Column: Even at $15 per hour, minimum wage might not be enough for many families
By PHYLLIS K. POOLEY | email@example.com
Phyllis K. Pooley serves as director of special projects with the University of West Florida Office of Economic Development and Engagement in Pensacola.
Recently, there has been a rising demand from low-wage workers to increase the current federal minimum wage of $7.25 per hour to $15. Some states have responded by significantly increasing state minimums to this desired goal, but most are still on the fence as to the effectiveness of mandated increases.
Arguments for increasing minimum wages include improved living standards, increased worker morale and increased consumer spending by these workers. The opposition to such increases points to raised prices as wages are increased with no matching increase in productivity, cuts in jobs and job benefits, and a reduced desire to increase job skills to move forward in a career.
One major problem with the federal minimum wage is that it does not increase as time passes. Unlike the Florida state minimum wage, the federal minimum wage is not adjusted annually for inflation. According to the U.S. Department of Labor, the minimum wage reached its highest inflation adjusted amount in 1968, when it was worth approximately $10.89 in today’s dollars. Had the 1968 minimum wage grown at the same rate as the cost of living, it would be $16 today.
Proponents of increasing the minimum wage point to these lack of cost of living increases as a major driver of the need for government subsidies for the working poor. Stories of hourly workers needing food stamps and other government programs to survive suggest a shifting of wealth distribution that favors specific employers or types of employers at the expense of others who pay higher wages. Increasing the minimum wage is seen as a way to make these unintentionally benefited employers pay their fair share.
But, would a $15 per hour minimum wage really make a difference to low-income workers? For more than 10 years, experts have regularly tried to determine what amount of income is necessary for families to meet basic needs. Called “self-sufficiency” or “living” wages, these calculations typically represent the minimum amount of unsubsidized hourly wage income that would be needed for individuals or families to survive independent of welfare and/or other public and private assistance.
One set of calculations for living wages has been provided by the Massachusetts Institute of Technology on its website. The table shows minimum hourly wage calculations for the Pensacola metropolitan statistical area. As a reference point, the current Florida minimum wage stands at $8.05 per hour.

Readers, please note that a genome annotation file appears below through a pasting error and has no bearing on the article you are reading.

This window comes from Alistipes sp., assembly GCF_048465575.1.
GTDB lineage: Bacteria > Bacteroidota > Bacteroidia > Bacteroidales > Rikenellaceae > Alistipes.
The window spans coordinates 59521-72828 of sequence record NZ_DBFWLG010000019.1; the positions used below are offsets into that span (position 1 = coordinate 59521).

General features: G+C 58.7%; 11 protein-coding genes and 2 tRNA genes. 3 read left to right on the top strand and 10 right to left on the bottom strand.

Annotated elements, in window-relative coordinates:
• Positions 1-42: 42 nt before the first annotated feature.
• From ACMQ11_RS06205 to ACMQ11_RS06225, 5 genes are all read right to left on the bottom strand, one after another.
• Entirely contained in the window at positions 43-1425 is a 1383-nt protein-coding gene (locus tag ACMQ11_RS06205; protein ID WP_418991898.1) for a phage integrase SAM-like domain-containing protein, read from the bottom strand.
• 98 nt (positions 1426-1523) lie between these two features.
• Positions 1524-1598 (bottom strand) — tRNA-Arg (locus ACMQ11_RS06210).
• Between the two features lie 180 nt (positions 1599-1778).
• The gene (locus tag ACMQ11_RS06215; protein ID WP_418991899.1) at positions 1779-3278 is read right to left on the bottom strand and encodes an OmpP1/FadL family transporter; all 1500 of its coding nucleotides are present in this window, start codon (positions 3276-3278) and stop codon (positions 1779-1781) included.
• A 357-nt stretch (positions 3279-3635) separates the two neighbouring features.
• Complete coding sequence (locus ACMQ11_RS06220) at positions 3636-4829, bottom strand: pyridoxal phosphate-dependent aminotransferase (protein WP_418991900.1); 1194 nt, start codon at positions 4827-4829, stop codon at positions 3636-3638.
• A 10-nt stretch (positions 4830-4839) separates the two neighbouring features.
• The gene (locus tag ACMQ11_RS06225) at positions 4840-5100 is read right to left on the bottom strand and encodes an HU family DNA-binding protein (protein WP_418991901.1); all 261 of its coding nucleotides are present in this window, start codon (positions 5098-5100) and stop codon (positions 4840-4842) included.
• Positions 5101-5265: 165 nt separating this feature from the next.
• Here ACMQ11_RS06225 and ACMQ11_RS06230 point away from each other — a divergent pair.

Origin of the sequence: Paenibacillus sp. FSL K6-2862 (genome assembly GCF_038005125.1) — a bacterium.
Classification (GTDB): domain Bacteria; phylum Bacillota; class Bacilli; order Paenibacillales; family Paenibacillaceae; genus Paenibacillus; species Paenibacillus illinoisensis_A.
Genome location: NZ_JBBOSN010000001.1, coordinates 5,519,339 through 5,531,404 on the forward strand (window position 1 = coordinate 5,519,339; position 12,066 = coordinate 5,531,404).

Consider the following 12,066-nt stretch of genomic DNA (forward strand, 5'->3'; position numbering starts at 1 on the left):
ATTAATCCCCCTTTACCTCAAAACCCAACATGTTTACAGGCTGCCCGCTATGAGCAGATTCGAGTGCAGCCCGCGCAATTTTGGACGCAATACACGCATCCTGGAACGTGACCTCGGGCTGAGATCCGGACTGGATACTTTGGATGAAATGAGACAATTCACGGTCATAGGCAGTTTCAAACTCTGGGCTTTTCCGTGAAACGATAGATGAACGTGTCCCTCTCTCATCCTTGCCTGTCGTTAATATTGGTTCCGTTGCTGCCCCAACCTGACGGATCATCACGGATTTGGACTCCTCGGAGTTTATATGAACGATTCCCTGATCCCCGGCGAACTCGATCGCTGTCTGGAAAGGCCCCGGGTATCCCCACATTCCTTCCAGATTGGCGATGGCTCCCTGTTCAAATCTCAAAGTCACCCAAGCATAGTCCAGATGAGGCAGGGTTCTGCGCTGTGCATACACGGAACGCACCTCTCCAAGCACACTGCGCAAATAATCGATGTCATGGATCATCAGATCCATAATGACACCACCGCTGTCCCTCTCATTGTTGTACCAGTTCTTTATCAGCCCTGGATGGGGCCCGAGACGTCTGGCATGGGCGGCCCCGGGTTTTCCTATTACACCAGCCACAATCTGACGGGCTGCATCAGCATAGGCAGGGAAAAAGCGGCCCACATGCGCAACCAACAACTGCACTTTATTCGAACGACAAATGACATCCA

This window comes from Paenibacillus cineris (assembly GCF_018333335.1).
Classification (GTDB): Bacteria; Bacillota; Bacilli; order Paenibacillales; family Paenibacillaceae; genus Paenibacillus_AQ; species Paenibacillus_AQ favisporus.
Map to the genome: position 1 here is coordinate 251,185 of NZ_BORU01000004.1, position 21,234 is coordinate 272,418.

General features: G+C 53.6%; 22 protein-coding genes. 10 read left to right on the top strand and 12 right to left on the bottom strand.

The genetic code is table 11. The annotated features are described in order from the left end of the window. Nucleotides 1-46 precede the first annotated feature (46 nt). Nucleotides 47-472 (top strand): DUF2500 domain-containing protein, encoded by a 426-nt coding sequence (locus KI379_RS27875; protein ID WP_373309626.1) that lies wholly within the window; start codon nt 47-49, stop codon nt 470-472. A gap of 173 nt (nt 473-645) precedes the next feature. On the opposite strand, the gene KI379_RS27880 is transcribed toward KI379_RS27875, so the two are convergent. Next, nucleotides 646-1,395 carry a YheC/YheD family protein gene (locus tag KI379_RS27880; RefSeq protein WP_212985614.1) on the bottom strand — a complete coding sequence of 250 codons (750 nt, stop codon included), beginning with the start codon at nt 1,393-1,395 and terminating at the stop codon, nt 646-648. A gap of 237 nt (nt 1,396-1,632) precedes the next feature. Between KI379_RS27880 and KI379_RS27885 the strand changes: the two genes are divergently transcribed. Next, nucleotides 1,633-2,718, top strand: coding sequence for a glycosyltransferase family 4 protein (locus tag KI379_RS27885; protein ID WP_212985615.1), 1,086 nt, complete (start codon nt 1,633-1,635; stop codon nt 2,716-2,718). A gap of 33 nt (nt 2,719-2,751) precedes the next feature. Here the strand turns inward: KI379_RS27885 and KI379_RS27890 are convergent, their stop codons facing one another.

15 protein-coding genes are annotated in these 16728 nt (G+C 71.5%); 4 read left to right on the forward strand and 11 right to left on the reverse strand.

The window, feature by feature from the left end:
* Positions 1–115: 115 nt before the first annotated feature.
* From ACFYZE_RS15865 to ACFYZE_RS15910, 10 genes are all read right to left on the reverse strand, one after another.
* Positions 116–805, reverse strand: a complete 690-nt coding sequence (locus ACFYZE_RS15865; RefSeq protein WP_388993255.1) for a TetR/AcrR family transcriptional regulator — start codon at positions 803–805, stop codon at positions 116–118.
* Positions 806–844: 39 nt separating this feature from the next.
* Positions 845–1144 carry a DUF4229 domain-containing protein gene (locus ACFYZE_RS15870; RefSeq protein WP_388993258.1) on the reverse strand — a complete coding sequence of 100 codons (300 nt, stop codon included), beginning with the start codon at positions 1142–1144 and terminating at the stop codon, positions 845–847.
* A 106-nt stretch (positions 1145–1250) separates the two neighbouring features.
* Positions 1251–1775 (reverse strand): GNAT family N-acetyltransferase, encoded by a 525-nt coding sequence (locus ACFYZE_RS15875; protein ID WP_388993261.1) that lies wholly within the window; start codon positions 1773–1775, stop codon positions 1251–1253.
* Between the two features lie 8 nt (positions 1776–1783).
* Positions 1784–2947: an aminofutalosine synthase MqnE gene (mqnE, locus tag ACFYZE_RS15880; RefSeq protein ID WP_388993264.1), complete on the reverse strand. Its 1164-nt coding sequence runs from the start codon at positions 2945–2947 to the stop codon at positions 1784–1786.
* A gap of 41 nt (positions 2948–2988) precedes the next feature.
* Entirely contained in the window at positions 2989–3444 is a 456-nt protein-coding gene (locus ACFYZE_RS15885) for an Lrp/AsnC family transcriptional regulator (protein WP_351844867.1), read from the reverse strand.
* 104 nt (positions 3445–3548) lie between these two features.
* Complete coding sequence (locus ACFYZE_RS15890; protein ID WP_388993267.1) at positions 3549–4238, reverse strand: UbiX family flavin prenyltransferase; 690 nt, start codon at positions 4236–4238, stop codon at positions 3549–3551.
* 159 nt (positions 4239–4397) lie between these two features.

Pensacola MSA Hourly Living Wage Needed by Household Characteristics
The data as it stands show that Florida’s current minimum wage may be insufficient to support even a single adult living alone. The data also clearly indicate that while the proposed $15 minimum wage can help support a working adult or two working adults with children, it is insufficient to cover basic necessities when there is only one working adult in a family with children.
The hourly figures are derived using a basic needs budget, totaling the costs of food, childcare, insurance premiums, health care, housing, transportation and other necessities. Drilling down into the data used by MIT to calculate a living hourly wage indicates that childcare, health care and transportation costs are the major expenses in single-parent households driving the need for higher income.
Pensacola MSA Expenses by Household Characteristics
According to data from the Florida Department of Economic Opportunity, the median hourly wage for all occupations in Pensacola was $14.78 for 2015. Median means that half of the workers make more than this amount and one half make less. The average hourly wage was $19.12. Both of these numbers would strongly suggest that in many cases in Pensacola, two adult workers are required in order to generate a living wage in households with children. Other data from the American Community Survey bears this out as the 2014 five-year estimate data show that while an estimated 13 percent of married couple families with children under 18 years of age received food stamp assistance in 2014, 42 percent of single parent households with children under 18 received food stamps in the same time period.
The case for a living wage is a strong one, but whether simply raising the minimum wage to attempt to accomplish it remains an interesting if not fully answered question. Increased educational opportunities and the availability of higher-wage job alternatives in the region are also potential answers, as are finding ways to provide lower-cost services to make the low-wage dollar go further. As other areas adopt higher minimums, the resulting responses by their employers and the impact on their economies might provide guidance as to the path Florida should take.